This oneâ€™s more like it. Four black-and-white movies about and featuring music, all with all-black casts, all marketed primarily to black audiences. Which may be why only one of the four is otherwise available on DVDâ€”and that only because The Duke is Tops, Lena Horneâ€™s first movie appearance, was reissued years later after she became a star and is available on a twofer DVD. The prints vary from very good (with a few missing frames) to poor. But the music? Ah, the music!
Paradise in Harlem, 1939, b&w, Joseh Seiden (dir.), Mamie Smith, Norman Astwood, Edna Mae Harris, Merritt Smith, Francine Everett, Percy Verwayen, Babe and Eddie Matthews, Lucky Millinder and his band, Frank Wilson, Alec Lovejoy, Madeline Belt. 1:25.
The plot centers on a would-be dramatic actress whoâ€™s stuck doing blackface (yes, a black actor doing blackface in a Harlem club, playing Uncle Tom), and who witnesses a mob hit. The mob tells him to get out of town, which he does, becoming a traveling drunk. Eventually, he comes back, gets the chance to do Othello, and comes to a remarkable scenic climax with the aid of impromptu a cappella gosel (and an absurd ending to the crime plot). Quite a bit of excellent music along the way. Some damage. $1.25.
The Duke is Tops, 1938, b&w, William L. Nolte (dir.), Ralph Cooper, Lena Horne, Laurence Criner. 1:13 [1:15!]
Lena Horneâ€™s first movie, as a singer in shows produced by her boyfriendâ€”until she (and only she) gets a chance at Broadway. He trumps up a scene so sheâ€™ll leave him and goes to work with a traveling medicine showâ€”eventually coming back to rescue her from a bad show and make everything right. This oneâ€™s also mostly music and some comedy (Cooper does a fine medicine-show routine). Lena Horne was still young and a bit low on star power, but the musicâ€™s nonetheless excellent. $1.50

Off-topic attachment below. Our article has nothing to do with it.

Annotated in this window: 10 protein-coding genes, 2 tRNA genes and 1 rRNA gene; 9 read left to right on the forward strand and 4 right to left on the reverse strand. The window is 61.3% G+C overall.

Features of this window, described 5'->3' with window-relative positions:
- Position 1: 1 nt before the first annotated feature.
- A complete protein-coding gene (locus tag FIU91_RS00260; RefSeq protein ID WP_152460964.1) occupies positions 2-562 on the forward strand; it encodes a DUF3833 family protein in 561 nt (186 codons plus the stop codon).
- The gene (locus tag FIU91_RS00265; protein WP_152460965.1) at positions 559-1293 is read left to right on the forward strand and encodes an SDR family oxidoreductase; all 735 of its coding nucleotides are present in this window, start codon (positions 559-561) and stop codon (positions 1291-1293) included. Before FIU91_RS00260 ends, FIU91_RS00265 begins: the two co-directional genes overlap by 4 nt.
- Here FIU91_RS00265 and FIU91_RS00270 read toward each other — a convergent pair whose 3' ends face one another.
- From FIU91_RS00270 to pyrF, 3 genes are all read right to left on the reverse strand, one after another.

Reet, Petite and Gone, 1947, b&w, William Forest Crouch (dir.), Louis Jordan (and the Tympany Five), June Richmond, Bea Griffith. 1:07 [1:10].
The plot doesnâ€™t amount to muchâ€”rich dying father, industrious bandleader son, wicked lawyer, faithful butler, daughter of the fatherâ€™s first loveâ€”but it also doesnâ€™t take up much time. This movie is really about musicâ€”14 complete songs filmed head-on, with good sound and a good picture. If you want to nitpick, the dancers in one or two numbers seem to be doing random steps, but who cares? Jordanâ€™s a showman, the musicâ€™s first-rate, and this oneâ€™s all about the music. Even with a few missing frames, I give this a solid $2. Iâ€™ll watch it again.
Killer Diller, 1948, b&w, Josh Binney (dir.), Dusty Fletcher, Butterfly McQueen, Jackie â€œMomsâ€ Mabley, Ken Renard, Nat â€˜Kingâ€™ Cole and the King Cole Trio, and many more. 1:13.
The sleeve talks about a â€œloose storyline,â€ and thatâ€™s almost an exaggerationâ€”it involves a show producer, his fiancÃ©e, a slapstick magician, four very slapstick cops, and maybe 10-12 minutes total of whatâ€™s essentially a filmed revue. (Butterfly McQueenâ€™s only in the â€œplotâ€ portion.) Moms Mabley is cleaner than Iâ€™d expect (but it is a movie), Nat King Cole isâ€”well, Nat King Cole, even if heâ€™s doing lesser-known numbers. Other musicians, dancers, and singers keep it goingâ€”including one great performance of â€œAinâ€™t Nobodyâ€™s Business But Mine.â€ Unfortunately, there are continuous projector-damage lines throughout the film, and the soundtrackâ€™s even distorted at times, which reduces this hour+ of comedy, dancing, and mostly music to $1.25.